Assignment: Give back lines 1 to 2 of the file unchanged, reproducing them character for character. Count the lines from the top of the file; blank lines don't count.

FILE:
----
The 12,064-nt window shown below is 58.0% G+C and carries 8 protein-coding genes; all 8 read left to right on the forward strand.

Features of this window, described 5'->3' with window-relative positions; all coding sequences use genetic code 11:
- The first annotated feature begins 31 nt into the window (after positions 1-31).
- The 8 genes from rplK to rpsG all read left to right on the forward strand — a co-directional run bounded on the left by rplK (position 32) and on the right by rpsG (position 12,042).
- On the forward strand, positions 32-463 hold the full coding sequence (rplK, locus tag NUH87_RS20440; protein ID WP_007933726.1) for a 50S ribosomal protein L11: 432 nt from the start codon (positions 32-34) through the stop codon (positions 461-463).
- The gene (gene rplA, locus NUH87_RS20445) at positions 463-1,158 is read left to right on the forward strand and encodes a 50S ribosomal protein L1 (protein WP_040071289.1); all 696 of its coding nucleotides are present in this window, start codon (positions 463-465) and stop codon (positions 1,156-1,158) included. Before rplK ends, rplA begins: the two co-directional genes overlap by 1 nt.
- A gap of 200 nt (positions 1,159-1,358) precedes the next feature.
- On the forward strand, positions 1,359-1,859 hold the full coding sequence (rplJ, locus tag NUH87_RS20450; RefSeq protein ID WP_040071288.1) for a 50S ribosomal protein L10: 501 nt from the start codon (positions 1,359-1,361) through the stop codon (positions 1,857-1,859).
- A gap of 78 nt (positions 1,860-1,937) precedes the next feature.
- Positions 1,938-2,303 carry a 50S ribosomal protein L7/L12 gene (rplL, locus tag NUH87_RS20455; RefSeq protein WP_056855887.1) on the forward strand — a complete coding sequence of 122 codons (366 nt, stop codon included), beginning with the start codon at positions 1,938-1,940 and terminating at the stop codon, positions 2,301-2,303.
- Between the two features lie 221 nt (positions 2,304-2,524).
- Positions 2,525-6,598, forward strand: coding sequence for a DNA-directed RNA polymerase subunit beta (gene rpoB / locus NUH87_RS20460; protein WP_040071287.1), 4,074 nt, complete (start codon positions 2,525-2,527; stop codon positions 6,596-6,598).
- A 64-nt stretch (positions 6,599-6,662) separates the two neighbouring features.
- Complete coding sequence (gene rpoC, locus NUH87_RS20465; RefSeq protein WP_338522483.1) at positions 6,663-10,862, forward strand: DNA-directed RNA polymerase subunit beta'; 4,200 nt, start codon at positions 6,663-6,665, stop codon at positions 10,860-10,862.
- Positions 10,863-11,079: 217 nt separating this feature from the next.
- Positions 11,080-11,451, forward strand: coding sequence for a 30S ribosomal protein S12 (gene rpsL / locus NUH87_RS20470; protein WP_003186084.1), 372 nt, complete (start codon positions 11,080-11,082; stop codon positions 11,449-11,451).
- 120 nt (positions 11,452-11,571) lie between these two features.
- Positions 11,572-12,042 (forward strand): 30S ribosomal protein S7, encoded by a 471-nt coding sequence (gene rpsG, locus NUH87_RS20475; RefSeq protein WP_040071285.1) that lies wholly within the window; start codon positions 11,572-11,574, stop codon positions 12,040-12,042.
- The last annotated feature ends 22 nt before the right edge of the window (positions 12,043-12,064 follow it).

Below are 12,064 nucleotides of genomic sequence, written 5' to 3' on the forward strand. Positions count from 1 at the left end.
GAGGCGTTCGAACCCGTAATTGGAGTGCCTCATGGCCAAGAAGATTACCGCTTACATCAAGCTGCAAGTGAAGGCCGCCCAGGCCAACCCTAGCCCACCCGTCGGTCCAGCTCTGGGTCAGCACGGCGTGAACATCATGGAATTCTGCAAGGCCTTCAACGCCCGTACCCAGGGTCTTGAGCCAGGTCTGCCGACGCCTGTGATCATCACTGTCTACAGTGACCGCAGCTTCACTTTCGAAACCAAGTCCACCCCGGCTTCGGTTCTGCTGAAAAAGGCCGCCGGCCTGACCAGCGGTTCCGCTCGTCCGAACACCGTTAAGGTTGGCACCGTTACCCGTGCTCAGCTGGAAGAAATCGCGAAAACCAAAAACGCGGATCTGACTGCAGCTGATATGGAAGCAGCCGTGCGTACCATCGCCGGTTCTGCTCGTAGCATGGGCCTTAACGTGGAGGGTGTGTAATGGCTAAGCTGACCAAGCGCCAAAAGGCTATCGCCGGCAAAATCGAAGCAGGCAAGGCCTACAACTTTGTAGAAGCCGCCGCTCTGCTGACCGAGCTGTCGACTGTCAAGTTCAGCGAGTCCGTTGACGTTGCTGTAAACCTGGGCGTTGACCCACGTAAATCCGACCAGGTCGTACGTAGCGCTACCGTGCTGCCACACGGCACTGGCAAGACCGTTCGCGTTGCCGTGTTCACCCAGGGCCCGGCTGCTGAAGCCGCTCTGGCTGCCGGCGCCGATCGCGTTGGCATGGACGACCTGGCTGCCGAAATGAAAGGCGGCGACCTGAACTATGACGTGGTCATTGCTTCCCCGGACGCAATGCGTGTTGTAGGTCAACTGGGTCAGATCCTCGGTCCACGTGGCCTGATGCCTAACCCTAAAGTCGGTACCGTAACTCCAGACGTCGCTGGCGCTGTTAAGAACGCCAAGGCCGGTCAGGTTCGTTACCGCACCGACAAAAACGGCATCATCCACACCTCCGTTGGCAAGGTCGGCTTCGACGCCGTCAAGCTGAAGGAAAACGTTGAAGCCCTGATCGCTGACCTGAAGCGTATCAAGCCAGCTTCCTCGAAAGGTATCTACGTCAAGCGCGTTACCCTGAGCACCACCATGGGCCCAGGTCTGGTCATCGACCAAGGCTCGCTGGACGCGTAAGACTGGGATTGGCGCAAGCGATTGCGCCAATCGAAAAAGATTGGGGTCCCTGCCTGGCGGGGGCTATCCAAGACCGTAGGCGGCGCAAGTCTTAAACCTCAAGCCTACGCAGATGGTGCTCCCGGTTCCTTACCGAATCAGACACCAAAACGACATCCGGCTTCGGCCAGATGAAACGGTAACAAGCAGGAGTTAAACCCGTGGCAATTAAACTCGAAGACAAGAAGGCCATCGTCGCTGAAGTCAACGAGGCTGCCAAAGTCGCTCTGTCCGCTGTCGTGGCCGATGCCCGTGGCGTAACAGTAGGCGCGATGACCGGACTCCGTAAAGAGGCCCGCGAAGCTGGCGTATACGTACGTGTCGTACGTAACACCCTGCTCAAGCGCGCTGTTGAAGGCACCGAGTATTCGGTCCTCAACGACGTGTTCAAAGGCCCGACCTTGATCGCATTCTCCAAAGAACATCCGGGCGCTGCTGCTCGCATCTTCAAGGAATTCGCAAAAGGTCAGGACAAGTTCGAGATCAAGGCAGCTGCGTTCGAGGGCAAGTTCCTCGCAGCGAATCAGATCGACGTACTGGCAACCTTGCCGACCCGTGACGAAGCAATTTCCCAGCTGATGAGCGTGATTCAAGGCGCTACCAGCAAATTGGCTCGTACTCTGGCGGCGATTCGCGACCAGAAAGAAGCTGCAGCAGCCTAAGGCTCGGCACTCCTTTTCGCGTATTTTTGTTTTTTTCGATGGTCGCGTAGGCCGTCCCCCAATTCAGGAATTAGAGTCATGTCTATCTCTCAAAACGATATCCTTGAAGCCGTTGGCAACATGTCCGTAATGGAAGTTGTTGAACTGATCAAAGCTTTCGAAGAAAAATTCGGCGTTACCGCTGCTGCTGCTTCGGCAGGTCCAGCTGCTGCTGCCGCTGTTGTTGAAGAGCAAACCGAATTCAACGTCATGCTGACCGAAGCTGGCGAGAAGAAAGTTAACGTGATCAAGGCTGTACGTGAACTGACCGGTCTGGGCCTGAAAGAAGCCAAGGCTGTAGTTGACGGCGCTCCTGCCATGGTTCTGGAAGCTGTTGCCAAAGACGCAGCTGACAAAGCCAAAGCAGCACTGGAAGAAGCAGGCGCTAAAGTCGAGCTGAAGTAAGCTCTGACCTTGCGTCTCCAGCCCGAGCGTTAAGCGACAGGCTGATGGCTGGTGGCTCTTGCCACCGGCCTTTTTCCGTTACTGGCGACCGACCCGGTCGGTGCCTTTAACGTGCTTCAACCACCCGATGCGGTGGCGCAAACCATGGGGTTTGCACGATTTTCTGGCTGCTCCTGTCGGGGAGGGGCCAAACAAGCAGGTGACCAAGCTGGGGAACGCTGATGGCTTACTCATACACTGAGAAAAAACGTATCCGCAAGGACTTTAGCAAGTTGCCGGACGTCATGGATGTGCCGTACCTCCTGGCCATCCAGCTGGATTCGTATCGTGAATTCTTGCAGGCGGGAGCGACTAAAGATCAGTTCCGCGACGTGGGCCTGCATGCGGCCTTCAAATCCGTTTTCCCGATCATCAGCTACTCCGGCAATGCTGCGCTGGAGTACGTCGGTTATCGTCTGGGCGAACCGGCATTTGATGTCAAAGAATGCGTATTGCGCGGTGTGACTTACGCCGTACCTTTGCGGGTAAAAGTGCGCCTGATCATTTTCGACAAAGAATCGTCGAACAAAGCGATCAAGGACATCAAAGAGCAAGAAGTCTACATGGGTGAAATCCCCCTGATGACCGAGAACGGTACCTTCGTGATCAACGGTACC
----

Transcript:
The 12,064-nt window shown below is 58.0% G+C and carries 8 protein-coding genes; all 8 read left to right on the forward strand.

Features of this window, described 5'->3' with window-relative positions; all coding sequences use genetic code 11: